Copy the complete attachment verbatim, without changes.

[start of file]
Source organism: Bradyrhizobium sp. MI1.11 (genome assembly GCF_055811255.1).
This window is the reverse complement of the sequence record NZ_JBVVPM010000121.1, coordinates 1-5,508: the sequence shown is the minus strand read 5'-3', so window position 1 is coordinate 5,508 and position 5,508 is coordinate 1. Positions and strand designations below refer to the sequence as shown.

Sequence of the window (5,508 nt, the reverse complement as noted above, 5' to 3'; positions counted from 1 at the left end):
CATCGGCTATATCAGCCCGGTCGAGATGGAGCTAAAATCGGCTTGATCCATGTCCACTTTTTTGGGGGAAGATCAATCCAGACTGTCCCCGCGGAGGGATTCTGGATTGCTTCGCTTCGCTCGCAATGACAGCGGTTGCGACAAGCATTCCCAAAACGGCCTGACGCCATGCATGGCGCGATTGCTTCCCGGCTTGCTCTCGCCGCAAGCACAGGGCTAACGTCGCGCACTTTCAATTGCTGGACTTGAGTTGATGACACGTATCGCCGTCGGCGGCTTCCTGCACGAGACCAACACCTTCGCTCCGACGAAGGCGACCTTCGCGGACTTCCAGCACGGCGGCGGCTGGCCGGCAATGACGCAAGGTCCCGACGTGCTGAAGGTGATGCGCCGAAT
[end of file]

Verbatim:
Source organism: Bradyrhizobium sp. MI1.11 (genome assembly GCF_055811255.1).
This window is the reverse complement of the sequence record NZ_JBVVPM010000121.1, coordinates 1-5,508: the sequence shown is the minus strand read 5'-3', so window position 1 is coordinate 5,508 and position 5,508 is coordinate 1. Positions and strand designations below refer to the sequence as shown.

Sequence of the window (5,508 nt, the reverse complement as noted above, 5' to 3'; positions counted from 1 at the left end):
CATCGGCTATATCAGCCCGGTCGAGATGGAGCTAAAATCGGCTTGATCCATGTCCACTTTTTTGGGGGAAGATCAATCCAGACTGTCCCCGCGGAGGGATTCTGGATTGCTTCGCTTCGCTCGCAATGACAGCGGTTGCGACAAGCATTCCCAAAACGGCCTGACGCCATGCATGGCGCGATTGCTTCCCGGCTTGCTCTCGCCGCAAGCACAGGGCTAACGTCGCGCACTTTCAATTGCTGGACTTGAGTTGATGACACGTATCGCCGTCGGCGGCTTCCTGCACGAGACCAACACCTTCGCTCCGACGAAGGCGACCTTCGCGGACTTCCAGCACGGCGGCGGCTGGCCGGCAATGACGCAAGGTCCCGACGTGCTGAAGGTGATGCGCCGAAT